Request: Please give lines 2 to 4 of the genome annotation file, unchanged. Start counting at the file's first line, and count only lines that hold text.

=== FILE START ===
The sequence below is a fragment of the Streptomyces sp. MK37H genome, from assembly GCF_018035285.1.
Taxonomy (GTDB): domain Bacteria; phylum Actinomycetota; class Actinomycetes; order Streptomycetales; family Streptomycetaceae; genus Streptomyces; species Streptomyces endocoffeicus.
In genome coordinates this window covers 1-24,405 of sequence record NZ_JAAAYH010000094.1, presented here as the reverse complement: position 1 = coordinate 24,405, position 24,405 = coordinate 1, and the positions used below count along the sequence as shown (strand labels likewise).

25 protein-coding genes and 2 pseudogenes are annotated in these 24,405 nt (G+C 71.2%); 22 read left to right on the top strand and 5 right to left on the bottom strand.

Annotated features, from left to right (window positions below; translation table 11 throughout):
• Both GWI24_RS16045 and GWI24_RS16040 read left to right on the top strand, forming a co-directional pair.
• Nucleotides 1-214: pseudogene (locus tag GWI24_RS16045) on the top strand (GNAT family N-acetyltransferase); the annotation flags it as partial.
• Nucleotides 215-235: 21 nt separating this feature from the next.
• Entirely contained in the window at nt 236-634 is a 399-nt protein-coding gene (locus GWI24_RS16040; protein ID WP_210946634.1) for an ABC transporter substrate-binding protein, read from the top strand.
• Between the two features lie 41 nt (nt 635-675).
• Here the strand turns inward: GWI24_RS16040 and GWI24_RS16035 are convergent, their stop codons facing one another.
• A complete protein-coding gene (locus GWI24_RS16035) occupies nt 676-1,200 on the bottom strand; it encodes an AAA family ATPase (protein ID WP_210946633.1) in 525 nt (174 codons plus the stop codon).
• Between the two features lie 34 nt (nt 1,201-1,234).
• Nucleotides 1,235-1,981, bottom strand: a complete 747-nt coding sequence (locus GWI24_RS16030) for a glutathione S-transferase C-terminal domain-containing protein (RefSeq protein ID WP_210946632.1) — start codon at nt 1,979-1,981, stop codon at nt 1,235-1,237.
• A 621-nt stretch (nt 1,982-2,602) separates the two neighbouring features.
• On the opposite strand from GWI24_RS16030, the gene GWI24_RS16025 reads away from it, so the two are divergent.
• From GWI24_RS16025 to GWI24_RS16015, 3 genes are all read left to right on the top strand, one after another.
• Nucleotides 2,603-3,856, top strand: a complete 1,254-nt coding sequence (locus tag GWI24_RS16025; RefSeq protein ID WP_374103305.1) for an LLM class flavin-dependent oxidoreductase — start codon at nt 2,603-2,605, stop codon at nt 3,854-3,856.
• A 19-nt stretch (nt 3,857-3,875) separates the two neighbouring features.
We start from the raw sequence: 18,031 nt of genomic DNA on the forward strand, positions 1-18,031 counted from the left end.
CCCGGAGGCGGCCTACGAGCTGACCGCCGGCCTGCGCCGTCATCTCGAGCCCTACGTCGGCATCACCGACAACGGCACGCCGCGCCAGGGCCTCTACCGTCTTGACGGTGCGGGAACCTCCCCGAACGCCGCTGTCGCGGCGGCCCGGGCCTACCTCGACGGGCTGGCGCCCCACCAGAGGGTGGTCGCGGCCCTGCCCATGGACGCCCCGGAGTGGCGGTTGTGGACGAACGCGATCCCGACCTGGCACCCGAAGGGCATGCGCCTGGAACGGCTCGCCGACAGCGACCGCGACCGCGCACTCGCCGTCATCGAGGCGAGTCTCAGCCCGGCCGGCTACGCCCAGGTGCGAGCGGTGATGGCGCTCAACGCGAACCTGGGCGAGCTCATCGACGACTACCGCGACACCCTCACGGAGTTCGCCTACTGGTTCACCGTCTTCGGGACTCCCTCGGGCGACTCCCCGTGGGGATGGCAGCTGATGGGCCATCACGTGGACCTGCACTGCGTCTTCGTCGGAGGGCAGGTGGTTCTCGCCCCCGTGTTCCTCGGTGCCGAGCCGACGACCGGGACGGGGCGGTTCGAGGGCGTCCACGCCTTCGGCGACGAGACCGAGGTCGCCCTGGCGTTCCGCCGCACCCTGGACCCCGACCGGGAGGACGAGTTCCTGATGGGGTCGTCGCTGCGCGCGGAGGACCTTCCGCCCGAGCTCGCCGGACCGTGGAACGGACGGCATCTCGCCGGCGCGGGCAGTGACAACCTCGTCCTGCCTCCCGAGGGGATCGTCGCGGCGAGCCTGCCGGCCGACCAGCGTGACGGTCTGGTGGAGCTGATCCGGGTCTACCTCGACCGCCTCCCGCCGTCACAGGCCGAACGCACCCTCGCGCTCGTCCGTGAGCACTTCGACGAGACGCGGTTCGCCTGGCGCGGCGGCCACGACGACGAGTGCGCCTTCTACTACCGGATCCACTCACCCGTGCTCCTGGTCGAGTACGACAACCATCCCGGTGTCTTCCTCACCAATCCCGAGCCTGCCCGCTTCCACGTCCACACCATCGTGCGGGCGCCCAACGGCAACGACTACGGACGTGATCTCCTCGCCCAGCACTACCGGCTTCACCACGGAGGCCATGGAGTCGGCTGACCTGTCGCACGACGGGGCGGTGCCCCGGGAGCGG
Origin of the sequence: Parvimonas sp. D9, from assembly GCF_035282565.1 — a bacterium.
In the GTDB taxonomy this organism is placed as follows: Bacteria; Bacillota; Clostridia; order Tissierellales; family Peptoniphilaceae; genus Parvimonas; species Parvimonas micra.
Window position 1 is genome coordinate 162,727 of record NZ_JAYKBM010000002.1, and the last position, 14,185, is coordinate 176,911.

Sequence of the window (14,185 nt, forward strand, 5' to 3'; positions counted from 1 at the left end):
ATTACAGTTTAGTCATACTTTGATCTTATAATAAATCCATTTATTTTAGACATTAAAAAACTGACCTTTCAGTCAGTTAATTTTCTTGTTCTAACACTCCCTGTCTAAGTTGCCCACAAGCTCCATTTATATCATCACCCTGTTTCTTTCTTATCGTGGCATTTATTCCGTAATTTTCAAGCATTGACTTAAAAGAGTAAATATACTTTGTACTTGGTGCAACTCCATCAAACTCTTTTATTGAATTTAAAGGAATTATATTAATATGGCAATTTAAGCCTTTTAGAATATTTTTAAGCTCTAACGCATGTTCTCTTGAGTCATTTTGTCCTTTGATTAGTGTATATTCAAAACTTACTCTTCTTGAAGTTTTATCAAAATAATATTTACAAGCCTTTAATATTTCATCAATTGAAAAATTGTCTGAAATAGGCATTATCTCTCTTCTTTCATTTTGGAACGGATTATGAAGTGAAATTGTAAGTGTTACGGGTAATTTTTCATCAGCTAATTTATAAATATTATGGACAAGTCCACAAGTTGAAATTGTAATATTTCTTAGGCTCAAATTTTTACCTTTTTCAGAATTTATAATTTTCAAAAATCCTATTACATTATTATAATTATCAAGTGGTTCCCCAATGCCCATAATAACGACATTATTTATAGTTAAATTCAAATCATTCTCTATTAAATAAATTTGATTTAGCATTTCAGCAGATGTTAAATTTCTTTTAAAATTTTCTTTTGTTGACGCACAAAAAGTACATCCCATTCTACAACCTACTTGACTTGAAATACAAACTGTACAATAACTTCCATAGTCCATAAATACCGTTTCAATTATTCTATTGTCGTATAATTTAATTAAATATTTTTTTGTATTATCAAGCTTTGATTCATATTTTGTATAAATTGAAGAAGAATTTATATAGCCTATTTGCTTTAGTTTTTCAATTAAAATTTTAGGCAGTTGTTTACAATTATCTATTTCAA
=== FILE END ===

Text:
Taxonomy (GTDB): domain Bacteria; phylum Actinomycetota; class Actinomycetes; order Streptomycetales; family Streptomycetaceae; genus Streptomyces; species Streptomyces endocoffeicus.
In genome coordinates this window covers 1-24,405 of sequence record NZ_JAAAYH010000094.1, presented here as the reverse complement: position 1 = coordinate 24,405, position 24,405 = coordinate 1, and the positions used below count along the sequence as shown (strand labels likewise).

25 protein-coding genes and 2 pseudogenes are annotated in these 24,405 nt (G+C 71.2%); 22 read left to right on the top strand and 5 right to left on the bottom strand.